Salon keeps it simple Solo stylist relies on word-of-mouth, not ads The Yellow Pages list 1,303 beauty salons in Indianapolis. The sheer number makes them seem insignificant, a dime a dozen. Hair is hair, right? How can one possibly stand out from the others? For starters, The Blue House isn't in the Yellow Pages, or anywhere else in selfpromotion land. Owner Phil Salmon, 37, spends no money on advertising, a cardinal sin in the business world, and yet Salmon, one of thousands, is making a sixfigure salary.
Although the math says cutting hair is a rough gig,
Salmon S has more than 400 clients, all
of whom found him through word-ofmouth. He's a busy man. And yet he ha sn't raised his prices since he opened Th e Blue House in 2002 because he believves he's found the balance between passion and profit.
Salmon S acknowledges that hair stylists aren't known for their business sense. "It doeesn't matter how successful I am," he said, "it's really tough to get people to take me seriously."
BBut Salmon didn't begin his career as a serious businessman. He began it 14 years agoo as a bright-eyed assistant at Skinner's Hair Design in Broad Ripple. Owner John Skiinner has been in the business for more than 30 years.
It's easy to tell Salmon learned his technique from Skinner from the way he crouches down almost to the floor as he carves the back of the blonde bob he's working on. He tosses the hair to the front, to the side, every which way, just likee Salmon does. It's so he knows the hair cut will look good even when the wind is blowing it about.
" Phil came in as a young kid with so much enthusiasm, like he still has. He'd stand behind me watching, even dancing sommetimes. I could tell he really loved thiss business," Skinner said.
YYou have to have a passion for it in order to make it as a single-stylist salon, like Salmon has, said Skinner, who envies that solitude.
"Hairdressers tend to be very anxious people. I can see why [Salmon] loves that peace." He said. "The key to making it on your own is to know your clients, so they trust you completely."
Salmon didn't realize it, but he was building The Blue House's client base even then. Many of his clients from Skinner's still come to him. One of them is Kim Cline, executive producer at Road Pictures, a local film and video production company.
Cline met Salmon because Skinner was booked up one day in the mid-'90s.
"I never knew what he was going to look like when I'd get there, a green Mohawk one day, new piercings another. That tattoo on his chest? I witnessed that process," she said. "It's so interesting because his parents couldn't be more Howard [and Marion] Cunningham [from "Happy Days"].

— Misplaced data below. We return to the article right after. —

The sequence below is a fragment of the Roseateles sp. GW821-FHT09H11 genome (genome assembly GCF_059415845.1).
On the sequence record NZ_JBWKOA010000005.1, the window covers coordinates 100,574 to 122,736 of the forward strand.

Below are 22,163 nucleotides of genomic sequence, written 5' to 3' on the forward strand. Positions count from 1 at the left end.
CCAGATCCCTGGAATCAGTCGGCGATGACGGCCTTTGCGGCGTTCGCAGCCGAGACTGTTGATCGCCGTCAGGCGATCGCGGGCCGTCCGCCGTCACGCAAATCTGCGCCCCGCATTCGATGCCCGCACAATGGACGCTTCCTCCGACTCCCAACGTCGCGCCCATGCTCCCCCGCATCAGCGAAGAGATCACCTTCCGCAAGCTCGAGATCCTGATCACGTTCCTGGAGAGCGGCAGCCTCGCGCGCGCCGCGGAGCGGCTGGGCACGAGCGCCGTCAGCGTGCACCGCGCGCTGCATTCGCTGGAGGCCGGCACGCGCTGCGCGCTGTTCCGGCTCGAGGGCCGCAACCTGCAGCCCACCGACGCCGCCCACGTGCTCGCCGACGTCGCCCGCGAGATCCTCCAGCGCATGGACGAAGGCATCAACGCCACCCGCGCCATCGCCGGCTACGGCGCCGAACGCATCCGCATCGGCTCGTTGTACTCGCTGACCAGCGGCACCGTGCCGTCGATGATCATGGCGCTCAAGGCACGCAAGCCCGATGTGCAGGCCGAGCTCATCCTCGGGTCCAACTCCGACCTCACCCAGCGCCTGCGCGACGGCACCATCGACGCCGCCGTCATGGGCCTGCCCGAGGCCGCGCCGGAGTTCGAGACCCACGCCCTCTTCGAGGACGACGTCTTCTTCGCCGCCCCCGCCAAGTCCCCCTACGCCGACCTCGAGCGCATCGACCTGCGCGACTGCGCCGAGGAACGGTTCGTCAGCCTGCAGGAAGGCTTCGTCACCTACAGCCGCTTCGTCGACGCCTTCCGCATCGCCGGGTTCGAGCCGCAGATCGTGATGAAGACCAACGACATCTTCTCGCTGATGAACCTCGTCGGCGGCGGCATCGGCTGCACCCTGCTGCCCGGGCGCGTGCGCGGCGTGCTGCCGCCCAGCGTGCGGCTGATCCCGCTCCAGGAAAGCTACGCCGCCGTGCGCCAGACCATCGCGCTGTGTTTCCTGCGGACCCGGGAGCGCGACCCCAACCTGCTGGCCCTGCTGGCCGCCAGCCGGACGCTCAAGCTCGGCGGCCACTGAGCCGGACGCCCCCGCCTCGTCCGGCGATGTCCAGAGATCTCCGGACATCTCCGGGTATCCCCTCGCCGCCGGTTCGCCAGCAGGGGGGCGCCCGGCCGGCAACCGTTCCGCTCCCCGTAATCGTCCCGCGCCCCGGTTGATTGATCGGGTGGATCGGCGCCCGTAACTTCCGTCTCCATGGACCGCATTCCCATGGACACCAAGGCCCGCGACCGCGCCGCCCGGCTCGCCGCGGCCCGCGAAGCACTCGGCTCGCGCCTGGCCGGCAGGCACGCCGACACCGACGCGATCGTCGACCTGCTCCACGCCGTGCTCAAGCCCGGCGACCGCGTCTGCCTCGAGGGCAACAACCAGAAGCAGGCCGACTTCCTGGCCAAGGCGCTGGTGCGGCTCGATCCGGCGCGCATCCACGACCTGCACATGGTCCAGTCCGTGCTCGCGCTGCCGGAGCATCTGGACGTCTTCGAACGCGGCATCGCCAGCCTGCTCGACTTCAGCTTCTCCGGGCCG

She knows his parents, mostly because they drive from Greenwood frequently to see him. His dad will re-caulk the windows in the living room cum studio as his son shampoos and snips a few feet away. Salmon lives upstairs.
Salmon bought the two-story abode when he was 22 and lived in the space his salon now occupies and rented the second floor out. When he opened Blue House, he used his savings for the startup cost.
"I don't believe in credit," he said.
Like many of his clients, Salmon has experimented with a variety of hairstyles, ranging from a shoulder-length mane to his current 'do, a conservative cut, meant to show off his natural curls. He arrived at this look by following his own style mantra: Go with what God gave you.
"I think everyone looks better if we go with what they're born with. Blondes usually look better as blondes and brunettes usually look better as brunettes. Nature knows best," he said.
Nancy Vaidik was one of Salmon's first clients At Blue House. Sporting a blonde bob with baby bangs, she credits Salmon with "saving" her hair.
Her two daughters, one of whom used to have dreadlocks, live in Oregon and Boston, but return to Indiana once every six weeks for what they call "some Phil love."
"They don't come home to see me," she said.
Salmon said that when he gets one new client, it's common to subsequently see that person's family and friends. But his popularity has also been his biggest challenge.
"I used to take Polaroids of everyone, to track their style changes, but before too long I was just too overwhelmed with little square pictures. And that gets expensive," he said.
Salmon knows he's operating at capacity-clients like Vaidik and Cline have learned to make an entire year's appointments in advance. To expand, he'd either have to take on employees or raise his prices.
But he doesn't intend to do either, at least for now. Instead, he'll keep working 12-hour days, six days a week.
"I'm happy, and I love what I do," he said. "I have no reason to be greedy."